How not to slide tackle. That is, unless youre Wayne Rooney...
Published 20060620 by motobacon | E-mail this post
The third England game is coming up tomorrow morning and it is going to be good. Finally, after much anticipation and discussion, Wayne Rooney is back in the starting line up. The 20 year old prodigy returns to the pitch after he suffered a fracture to his fourth metatarsal in his right foot during one of Manchester United's final league games in the premiership.
Is Rooney as good as he seems? England fans herald him as England's key to football success in Germany this summer. The "white pele" he has been called. I think he might be that good, but honestly- after watching England crawl and gasp their way through their first two group fixtures- it would take a lot of good in a good player to save the England side from what appears to be certain elimination in the first knock-out round by the boot of either Ecuador or Germany. Both teams have been playing class football thus far- they are squaring off behind me on my TV as I type.
Rooney may indeed have what it takes to defibrillate England soccer back to prominence. And, prominence is surely in their potential, especially if you just take the sum of their parts. The problem for England always has been the concept of coming together as a team. Great players, poor team work, bad performance and finally, a worse result.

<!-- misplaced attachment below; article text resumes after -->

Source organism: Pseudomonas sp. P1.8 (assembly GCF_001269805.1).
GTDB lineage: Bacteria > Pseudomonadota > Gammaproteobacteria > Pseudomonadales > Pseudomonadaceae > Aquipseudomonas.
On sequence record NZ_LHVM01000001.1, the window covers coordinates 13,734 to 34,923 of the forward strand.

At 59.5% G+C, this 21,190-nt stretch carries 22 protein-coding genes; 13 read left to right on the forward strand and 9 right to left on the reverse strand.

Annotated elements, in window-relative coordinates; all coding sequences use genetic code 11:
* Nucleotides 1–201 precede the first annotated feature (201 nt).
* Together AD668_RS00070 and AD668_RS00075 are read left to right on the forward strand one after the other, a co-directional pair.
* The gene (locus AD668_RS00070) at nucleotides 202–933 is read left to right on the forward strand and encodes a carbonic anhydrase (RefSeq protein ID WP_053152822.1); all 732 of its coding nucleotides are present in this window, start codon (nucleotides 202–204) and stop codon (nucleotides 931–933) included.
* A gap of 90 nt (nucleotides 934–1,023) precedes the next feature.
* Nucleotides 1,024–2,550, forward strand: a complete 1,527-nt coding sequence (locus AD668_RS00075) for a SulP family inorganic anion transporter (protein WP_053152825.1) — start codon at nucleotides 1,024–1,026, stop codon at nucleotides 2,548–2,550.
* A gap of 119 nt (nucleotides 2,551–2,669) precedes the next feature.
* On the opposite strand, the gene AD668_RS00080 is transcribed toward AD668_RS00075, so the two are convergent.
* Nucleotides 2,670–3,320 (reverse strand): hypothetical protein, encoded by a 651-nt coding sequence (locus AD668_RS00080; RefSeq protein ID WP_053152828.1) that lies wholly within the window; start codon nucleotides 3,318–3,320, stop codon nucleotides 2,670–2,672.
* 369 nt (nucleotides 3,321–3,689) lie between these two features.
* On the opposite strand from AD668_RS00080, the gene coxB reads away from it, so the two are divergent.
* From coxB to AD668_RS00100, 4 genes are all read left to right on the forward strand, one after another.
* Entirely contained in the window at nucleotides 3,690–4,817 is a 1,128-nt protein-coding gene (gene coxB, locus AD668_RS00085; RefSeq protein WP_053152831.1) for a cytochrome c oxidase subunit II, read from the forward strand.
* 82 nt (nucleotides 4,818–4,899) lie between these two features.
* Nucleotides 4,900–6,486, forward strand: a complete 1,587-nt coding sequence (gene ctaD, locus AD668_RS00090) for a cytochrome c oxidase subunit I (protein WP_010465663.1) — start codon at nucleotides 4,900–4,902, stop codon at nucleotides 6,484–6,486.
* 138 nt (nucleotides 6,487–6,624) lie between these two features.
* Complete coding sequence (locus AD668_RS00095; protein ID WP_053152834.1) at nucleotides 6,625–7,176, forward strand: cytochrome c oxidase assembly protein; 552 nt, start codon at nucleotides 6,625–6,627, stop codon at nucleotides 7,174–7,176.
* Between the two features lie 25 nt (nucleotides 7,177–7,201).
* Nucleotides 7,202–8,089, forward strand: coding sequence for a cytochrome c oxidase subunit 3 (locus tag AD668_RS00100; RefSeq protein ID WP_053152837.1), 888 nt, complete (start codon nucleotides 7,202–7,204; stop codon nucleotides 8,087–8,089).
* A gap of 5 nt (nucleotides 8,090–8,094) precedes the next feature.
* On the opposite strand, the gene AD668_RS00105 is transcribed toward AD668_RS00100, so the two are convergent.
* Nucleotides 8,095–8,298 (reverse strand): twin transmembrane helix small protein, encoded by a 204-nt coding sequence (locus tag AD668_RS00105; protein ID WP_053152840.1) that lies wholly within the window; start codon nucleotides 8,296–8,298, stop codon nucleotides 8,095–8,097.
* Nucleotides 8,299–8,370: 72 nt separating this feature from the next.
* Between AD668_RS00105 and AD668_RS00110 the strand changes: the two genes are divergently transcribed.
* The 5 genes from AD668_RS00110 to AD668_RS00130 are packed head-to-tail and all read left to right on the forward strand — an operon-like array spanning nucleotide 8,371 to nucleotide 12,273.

Here is where the hope lies:
"There are times when Wayne Rooney brings to a football field what a kid who has been guzzling too many E-numbers brings to a classroom. The sight of him diving in a muddy goalmouth, goading David Beckham to try to beat him from the penalty spot, even brought a schoolmasterly admonishment from a protective Sven-Goran Eriksson yesterday. "I thought he was going to injure himself," the England head coach reported. "He wanted to show what a good goalkeeper he was but I wouldn't let him." The same training session, at Cologne's RheinEnergieStadion, had also seen a grinning Rooney slithering along the rain-soaked turf, like a human cannonball, to try to tackle Jermaine Jenas with his head in a game of piggy-in-the-middle. It was a challenge that the Manchester United striker won. "He's tackling anything that moves," sighed the paternal Eriksson. "Nothing surprises me about Wayne. Nothing."*
Step back Sven, England needs some energy like that. After all, he did win the tackle.